Skip to main content

Front-Bench Speeches

Volume 979: debated on Tuesday 19 February 1980

The text on this page has been created from Hansard archive content, it may contain typographical errors.

I wonder whether you, Mr. Speaker, would take under advisement the events of yesterday. After some discussion the House resolved that you should have the power to decide that between 7 pm and 9 pm on Second Reading debates we could make 10-minute speeches. That was intended to allow more Back Benchers to speak in such debates. Yesterday two Front Benchers spoke in that period. That meant that for 20 minutes Back Benchers were precluded from doing so. That would not matter—but for the fact that it meant that there were six Front-Bench speakers in yesterday's debate.

I ask you, Mr. Speaker, to consider this matter. The power of selection is one of the basic powers of the Chair. It has long been customary for a debate to be opened by two Front-Bench Members and closed by two Front-Bench Members. Often, in a repetition of yesterday's circumstances, a home affairs Minister might open a debate and a Welsh Minister close it. However, that did not happen yesterday. There were six Front-Bench speeches in the whole period. If that practice is repeated, the time of Back Benchers is eroded.

I do not ask for an answer now, Mr. Speaker, but I ask you to consider the matter.

I am willing to give an answer now.

The House knows that I always deprecate having to call three Front-Bench speakers from both sides of the House in a debate. The Front Benches have a good opportunity with the Minister who opens and the Opposition spokesman. They usually take their full time.

I should like to place this on the record. It is fairer to both sides of the House, when there is a third element such as there was yesterday on the Welsh question, for it to be borne in mind who winds up at the end of the day. I hope that the occupant of the Chair will not be put in the position of having to call six Front-Bench speakers in one debate.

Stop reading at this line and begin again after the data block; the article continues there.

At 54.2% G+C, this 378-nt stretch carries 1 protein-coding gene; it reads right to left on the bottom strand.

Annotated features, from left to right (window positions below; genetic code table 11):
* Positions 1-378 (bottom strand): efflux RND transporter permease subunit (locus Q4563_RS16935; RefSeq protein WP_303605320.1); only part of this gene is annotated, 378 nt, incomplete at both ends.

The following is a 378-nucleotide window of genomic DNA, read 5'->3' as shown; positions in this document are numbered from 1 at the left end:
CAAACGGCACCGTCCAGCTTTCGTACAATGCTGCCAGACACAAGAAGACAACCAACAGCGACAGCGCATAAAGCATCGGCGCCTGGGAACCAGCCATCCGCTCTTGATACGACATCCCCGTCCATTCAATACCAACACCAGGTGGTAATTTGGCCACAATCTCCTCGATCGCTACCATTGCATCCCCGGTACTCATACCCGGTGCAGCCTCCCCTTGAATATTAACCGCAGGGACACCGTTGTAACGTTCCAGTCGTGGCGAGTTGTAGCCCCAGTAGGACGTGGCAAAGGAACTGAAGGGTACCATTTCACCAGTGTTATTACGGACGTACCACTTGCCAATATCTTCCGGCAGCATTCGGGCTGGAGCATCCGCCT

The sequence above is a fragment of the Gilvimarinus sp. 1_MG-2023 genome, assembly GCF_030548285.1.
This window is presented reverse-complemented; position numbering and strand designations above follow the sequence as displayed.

Did I understand you, Mr. Speaker, to say that you had to call speakers? Am I not right in saying that Mr. Speaker and other occupants of the Chair are entitled to do exactly as they wish? Would not it be welcomed by hon. Members on both sides of the House if the occupant of the Chair did not call the Front-Bench speakers? Then everyone would be happy.

I am much obliged to the hon. Gentleman. On two previous occasions I exercised that authority and discretion. I indicated to the usual channels that if more than two Front-Bench speakers rose to speak I would not call them. However, yesterday I felt that there were special factors. I want the House to know that I deprecate calling six Front-Bench spokesmen in a debate.

I am grateful for your ruling, Mr. Speaker. I appreciate the reasons for your action. It is worth putting on the record that the Front Benchers concerned were not as courteous as you were. They chose to speak for one hour and eight minutes in the first case, for 50 minutes in the case of those who replied, and for 20 minutes in the case of those in between. They could easily have rationed out the time between them, but did not choose to do so.